Njeri Damali Sojourner-Campbell, JD, M.Ed (Osgoode, 2014) is currently a practicing labour, employment and human rights lawyer at Hicks Morley Hamilton Stewart Storie LLP in Toronto, Ontario. Upon graduation, she founded UJIMA Mentorship Circle for Black femme law students and legal professionals. Her wife, Tomee Elizabeth Sojourner-Campbell, B.A. (Hons), M.A., attended Osgoode’s LLM research program with a concentration in human rights and consumer racial profiling. Tomee is also Managing Director of Tomee Sojourner Consulting Inc., an advisory, learning and development firm specializing in anti-racism, equity, inclusion and organizational development. At their wedding reception held in August 2017 at Osgoode, the couple committed to supporting the continuation of equitable learning for marginalized law students to pursue their full potential and build an emancipatory vision of the legal system and the profession. This award is intended to offer an Afro-Indigenous, Indigenous or Black law student financial support to assist them in completing their legal education.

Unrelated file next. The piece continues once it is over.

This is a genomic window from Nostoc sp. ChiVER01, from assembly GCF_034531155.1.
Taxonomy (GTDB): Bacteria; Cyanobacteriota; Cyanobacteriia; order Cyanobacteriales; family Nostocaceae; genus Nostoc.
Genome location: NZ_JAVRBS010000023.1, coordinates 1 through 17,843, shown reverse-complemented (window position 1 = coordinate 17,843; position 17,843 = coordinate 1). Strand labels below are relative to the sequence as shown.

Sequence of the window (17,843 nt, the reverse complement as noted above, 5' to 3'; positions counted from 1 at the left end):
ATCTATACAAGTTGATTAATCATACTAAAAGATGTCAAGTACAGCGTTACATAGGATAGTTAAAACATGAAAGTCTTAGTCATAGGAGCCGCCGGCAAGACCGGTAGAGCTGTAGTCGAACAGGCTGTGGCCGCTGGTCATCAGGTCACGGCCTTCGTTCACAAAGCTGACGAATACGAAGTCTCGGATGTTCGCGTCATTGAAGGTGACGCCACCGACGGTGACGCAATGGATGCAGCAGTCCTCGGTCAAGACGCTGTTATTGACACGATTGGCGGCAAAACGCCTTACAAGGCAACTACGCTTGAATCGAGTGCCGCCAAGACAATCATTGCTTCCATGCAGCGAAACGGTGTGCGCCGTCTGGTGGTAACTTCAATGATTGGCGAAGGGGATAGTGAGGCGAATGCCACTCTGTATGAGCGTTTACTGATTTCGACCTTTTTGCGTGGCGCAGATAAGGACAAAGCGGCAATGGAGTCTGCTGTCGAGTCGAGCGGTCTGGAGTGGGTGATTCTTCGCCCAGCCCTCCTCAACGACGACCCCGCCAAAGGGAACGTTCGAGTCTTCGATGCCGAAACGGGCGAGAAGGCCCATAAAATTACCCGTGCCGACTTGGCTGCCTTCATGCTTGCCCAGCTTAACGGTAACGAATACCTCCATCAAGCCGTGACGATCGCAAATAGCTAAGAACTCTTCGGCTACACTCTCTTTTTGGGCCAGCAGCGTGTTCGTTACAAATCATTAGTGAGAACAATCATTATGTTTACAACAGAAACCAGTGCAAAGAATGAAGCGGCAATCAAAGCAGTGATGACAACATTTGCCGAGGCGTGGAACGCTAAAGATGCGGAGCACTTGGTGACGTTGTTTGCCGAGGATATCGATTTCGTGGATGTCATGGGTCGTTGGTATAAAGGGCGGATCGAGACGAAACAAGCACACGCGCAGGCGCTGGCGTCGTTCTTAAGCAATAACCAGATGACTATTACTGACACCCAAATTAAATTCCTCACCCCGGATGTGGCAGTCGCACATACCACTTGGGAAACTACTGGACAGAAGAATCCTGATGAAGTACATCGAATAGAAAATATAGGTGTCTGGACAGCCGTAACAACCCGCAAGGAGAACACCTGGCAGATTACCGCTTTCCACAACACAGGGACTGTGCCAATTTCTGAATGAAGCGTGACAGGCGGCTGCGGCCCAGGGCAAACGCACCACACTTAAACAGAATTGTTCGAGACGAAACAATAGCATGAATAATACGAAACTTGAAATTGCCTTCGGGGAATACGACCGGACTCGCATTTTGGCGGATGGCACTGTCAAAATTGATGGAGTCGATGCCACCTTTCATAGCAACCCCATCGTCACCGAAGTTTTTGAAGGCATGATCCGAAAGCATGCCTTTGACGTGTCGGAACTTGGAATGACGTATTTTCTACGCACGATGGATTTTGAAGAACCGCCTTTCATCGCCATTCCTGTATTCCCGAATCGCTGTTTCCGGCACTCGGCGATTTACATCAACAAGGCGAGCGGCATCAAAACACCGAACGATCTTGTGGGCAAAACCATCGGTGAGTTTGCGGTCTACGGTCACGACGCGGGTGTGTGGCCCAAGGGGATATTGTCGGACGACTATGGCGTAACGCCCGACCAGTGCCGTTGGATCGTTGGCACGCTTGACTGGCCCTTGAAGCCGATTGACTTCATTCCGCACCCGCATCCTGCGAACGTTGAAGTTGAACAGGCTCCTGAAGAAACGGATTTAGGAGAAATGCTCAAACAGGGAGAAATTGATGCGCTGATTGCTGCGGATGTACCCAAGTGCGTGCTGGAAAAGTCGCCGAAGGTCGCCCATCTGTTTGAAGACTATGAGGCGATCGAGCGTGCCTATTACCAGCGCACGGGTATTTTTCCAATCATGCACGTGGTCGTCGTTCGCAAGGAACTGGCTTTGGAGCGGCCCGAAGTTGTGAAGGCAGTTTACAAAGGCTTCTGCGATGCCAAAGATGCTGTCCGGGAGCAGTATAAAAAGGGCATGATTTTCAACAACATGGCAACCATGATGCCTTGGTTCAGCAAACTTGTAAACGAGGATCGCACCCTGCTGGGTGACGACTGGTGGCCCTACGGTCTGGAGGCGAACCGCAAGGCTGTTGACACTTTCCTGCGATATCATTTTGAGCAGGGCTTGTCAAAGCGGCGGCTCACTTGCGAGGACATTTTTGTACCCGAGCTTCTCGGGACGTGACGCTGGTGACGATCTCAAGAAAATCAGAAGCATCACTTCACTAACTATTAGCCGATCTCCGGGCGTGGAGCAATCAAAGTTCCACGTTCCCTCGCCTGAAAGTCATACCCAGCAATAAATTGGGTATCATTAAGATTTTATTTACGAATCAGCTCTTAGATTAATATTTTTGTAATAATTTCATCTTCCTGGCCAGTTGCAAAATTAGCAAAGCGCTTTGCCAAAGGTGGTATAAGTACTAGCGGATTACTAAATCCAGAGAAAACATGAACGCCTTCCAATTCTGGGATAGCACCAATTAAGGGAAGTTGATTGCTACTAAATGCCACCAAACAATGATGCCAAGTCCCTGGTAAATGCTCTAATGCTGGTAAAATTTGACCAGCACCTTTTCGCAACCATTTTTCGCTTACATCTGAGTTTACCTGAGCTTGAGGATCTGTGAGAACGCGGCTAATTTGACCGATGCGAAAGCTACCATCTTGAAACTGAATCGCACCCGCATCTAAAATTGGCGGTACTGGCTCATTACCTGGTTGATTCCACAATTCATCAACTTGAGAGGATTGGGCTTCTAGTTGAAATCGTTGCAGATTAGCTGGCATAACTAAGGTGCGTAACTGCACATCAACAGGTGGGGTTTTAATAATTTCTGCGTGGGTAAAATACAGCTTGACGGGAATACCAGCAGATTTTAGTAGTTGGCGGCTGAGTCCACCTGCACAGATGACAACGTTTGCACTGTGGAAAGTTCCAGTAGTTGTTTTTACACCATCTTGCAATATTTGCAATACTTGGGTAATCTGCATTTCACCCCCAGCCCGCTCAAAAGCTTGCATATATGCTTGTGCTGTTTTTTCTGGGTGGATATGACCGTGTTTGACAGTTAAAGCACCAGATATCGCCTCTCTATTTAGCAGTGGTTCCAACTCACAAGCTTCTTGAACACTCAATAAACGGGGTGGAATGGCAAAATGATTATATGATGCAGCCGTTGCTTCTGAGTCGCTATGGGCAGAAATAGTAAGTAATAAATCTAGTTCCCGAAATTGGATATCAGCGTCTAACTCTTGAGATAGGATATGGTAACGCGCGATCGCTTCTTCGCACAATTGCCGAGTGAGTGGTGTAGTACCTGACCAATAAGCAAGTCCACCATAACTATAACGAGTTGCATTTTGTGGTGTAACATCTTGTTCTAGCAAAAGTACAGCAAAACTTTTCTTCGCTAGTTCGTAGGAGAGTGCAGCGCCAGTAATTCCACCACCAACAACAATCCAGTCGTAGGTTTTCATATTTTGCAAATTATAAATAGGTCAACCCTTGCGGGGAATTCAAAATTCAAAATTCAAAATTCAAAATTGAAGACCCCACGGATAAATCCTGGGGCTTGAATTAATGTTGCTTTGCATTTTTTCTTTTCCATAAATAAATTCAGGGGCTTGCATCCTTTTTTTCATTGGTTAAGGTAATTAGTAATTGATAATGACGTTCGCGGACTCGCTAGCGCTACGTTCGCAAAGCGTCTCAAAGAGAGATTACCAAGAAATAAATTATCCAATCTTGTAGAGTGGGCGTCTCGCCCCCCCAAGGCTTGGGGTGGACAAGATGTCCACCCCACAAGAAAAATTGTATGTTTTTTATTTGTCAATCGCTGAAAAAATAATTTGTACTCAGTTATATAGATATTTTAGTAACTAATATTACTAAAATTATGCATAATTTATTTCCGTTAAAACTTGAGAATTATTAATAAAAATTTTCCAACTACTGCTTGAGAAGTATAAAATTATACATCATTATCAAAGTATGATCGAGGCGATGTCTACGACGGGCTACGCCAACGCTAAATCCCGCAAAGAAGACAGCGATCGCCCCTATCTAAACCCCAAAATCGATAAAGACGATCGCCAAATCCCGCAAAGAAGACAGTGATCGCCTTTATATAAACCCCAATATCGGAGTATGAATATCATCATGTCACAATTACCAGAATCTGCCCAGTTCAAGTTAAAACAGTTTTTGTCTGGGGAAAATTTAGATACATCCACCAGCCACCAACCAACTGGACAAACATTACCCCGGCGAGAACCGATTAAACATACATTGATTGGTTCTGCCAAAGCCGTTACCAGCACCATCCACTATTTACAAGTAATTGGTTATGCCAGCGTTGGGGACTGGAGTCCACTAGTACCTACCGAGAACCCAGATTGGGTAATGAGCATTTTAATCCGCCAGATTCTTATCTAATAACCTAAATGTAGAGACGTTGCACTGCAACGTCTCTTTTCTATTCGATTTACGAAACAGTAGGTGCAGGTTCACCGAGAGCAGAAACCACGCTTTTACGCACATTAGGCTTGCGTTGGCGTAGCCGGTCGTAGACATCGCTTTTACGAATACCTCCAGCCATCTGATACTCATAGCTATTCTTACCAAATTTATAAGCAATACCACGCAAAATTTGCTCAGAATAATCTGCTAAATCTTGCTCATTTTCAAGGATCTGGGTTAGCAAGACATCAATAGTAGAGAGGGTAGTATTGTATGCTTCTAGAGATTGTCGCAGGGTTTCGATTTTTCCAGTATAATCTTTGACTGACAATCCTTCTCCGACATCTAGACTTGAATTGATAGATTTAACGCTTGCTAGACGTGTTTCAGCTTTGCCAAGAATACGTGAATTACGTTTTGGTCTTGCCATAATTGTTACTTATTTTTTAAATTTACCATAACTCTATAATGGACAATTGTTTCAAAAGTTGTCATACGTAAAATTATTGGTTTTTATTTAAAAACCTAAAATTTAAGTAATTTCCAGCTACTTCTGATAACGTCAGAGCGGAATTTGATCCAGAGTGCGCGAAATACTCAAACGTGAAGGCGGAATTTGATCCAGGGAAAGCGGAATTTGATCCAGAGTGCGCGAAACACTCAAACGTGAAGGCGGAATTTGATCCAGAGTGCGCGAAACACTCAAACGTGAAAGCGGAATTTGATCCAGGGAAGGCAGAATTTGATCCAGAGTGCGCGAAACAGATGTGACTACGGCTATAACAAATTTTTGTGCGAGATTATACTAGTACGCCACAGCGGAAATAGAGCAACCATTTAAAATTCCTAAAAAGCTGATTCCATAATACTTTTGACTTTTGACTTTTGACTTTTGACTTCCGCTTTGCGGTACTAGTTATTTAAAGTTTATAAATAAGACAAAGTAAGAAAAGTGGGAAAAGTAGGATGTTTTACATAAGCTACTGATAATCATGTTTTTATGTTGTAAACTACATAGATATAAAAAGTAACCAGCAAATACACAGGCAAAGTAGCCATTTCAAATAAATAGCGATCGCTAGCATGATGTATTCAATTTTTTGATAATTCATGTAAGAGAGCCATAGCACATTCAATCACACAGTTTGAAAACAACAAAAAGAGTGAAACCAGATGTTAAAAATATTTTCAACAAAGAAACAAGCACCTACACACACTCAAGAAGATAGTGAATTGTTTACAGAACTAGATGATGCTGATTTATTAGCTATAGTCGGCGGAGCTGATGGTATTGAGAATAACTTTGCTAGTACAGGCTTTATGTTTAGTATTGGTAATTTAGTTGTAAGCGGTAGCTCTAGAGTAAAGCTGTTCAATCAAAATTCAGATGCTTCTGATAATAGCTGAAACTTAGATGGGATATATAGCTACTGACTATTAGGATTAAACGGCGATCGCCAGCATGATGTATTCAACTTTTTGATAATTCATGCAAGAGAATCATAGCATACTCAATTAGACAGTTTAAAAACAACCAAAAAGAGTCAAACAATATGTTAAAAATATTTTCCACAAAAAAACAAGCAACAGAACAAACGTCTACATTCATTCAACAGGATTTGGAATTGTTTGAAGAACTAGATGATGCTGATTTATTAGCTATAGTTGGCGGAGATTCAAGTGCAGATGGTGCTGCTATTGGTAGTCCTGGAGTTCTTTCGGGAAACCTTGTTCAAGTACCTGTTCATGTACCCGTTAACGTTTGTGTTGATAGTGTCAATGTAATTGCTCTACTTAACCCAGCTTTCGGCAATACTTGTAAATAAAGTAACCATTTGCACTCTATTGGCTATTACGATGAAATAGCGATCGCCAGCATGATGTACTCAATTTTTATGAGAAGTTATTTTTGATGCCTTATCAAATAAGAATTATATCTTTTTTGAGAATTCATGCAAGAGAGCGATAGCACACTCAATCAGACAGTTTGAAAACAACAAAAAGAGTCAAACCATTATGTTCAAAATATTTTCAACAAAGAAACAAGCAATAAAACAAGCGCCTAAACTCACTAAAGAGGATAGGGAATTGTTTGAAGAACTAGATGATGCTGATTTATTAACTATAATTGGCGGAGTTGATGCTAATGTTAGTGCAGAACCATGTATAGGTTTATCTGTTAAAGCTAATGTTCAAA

The Sojourner-Campbell’s believe legal professionals must envision a transformative legal system that meets the needs of the most marginalized communities on Turtle Island (Canada). To that end, applicants are invited to submit a one-page critical reflection statement outlining how they intend to marshall their legal education to better equip them to create the legal system they desire. They must also have demonstrated work or voluntary experience supporting Afro-Indigenous, Indigenous and/or Black communities. Preference will be given to individuals who self-identify as Afro-Indigenous or Indigenous. The student must have been admitted or currently registered in the JD Program in good academic standing.
By applying for this award, students are consenting to have their critical reflection statement shared with the donors.